British poet Martha Magenta gives voice to the reprehensibility of sexual harassment, the after-effects of a mastectomy, and fleeting fertility in three beautiful haiku.
What prompts one to think it acceptable to make implicit or explicit sexual demands of someone else? The impulse may or may not be akin to the one that prompts the polluting of a beautiful landscape with an empty potato chip bag, the results are similar: both victims are left to drown in the filthy residue left behind by those who violate them.
last rose of summer –
of a single breast
In the normal course of things, we shed cells throughout our entire lives, such that every several years we effectively have entirely new bodies. So why should it surprise us when a part of our bodies must be removed all at once? It surprises us, of course, because we are gifted with the propensity to envision only our springtime and summers, not our autumns and (heaven forbid) our winters. A lone breast shares this lovely haiku with a late-blooming rose, offering the gentlest possible reminder both of our mortality and of its place, and its special kind of beauty, in the natural order.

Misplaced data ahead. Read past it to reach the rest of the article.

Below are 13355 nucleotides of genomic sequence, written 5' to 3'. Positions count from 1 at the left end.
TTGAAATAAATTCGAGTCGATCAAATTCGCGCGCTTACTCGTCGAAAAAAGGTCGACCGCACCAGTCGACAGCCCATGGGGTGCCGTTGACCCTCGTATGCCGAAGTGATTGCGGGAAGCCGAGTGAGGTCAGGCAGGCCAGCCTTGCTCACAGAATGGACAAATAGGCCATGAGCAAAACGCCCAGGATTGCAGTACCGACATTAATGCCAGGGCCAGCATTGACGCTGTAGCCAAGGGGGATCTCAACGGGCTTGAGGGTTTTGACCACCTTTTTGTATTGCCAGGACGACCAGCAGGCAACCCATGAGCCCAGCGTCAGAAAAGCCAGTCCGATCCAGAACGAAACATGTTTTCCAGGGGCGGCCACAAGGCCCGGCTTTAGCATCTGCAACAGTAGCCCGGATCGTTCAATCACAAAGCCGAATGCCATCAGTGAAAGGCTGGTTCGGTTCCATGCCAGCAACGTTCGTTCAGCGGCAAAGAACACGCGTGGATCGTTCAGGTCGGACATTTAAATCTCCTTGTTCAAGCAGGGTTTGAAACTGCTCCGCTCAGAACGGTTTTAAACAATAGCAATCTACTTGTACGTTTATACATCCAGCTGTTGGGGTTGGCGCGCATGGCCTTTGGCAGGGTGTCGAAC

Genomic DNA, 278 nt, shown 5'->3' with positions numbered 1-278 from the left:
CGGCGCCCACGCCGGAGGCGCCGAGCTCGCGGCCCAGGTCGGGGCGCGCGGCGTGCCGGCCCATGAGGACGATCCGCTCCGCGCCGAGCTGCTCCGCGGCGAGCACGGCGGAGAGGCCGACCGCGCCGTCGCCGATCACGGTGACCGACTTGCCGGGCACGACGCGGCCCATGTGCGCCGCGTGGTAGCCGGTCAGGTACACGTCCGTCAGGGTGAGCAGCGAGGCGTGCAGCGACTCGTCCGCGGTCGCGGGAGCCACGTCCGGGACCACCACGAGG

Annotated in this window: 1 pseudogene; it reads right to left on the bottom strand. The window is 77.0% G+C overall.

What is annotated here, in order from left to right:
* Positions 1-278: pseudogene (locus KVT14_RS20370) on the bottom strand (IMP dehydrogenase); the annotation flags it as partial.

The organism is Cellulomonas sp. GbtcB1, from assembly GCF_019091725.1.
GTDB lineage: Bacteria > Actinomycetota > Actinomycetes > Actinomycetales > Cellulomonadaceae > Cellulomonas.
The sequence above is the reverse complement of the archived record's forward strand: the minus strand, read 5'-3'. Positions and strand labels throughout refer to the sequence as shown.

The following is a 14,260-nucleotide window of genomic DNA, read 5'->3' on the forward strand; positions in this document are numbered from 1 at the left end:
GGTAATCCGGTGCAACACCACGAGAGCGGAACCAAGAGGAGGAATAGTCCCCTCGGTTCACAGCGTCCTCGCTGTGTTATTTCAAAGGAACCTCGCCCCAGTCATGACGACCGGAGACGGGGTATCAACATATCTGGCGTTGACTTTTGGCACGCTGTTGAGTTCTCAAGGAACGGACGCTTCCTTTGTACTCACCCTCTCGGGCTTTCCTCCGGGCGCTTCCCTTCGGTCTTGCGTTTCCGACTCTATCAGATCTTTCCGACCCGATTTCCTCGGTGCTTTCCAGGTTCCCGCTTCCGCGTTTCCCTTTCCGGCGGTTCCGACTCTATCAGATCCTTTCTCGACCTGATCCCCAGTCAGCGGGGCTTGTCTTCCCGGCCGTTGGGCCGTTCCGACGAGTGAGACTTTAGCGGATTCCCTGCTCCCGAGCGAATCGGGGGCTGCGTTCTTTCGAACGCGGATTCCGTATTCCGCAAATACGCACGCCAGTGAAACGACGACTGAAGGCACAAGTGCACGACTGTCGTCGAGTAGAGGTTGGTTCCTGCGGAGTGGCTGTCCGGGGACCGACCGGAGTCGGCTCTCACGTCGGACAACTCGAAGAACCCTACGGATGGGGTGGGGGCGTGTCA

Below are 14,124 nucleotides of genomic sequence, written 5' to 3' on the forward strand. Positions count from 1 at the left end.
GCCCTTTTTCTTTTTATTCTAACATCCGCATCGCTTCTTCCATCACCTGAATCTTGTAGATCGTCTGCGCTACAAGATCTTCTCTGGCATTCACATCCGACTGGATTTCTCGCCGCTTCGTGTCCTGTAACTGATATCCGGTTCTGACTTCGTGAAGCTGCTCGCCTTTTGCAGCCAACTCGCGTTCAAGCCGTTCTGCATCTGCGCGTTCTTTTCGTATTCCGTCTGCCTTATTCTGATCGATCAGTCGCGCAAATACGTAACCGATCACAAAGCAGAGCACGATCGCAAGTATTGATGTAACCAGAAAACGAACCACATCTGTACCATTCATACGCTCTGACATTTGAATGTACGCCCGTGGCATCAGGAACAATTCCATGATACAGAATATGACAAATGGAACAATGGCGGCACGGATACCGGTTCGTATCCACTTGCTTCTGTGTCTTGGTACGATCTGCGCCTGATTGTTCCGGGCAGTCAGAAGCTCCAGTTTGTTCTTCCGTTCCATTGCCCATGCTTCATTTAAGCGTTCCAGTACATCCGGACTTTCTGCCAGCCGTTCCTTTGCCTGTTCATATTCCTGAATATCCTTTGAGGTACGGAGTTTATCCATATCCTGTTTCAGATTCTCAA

falling sakura . . .
What image better conveys the yearning for new life than the sakura – the cherry blossom – that timeless Japanese symbol of the fragility of life? In this poem, the biological clock measures time in cherry petals let loose from the tree, even as the poem’s subject likely marks time in monthly cycles, in squares on the calendar, and in temperature readings. This, too, is life.
Inner Voices: International Women’s Haiku Festival Mar 8, 2018, ed. Jennifer Hambrick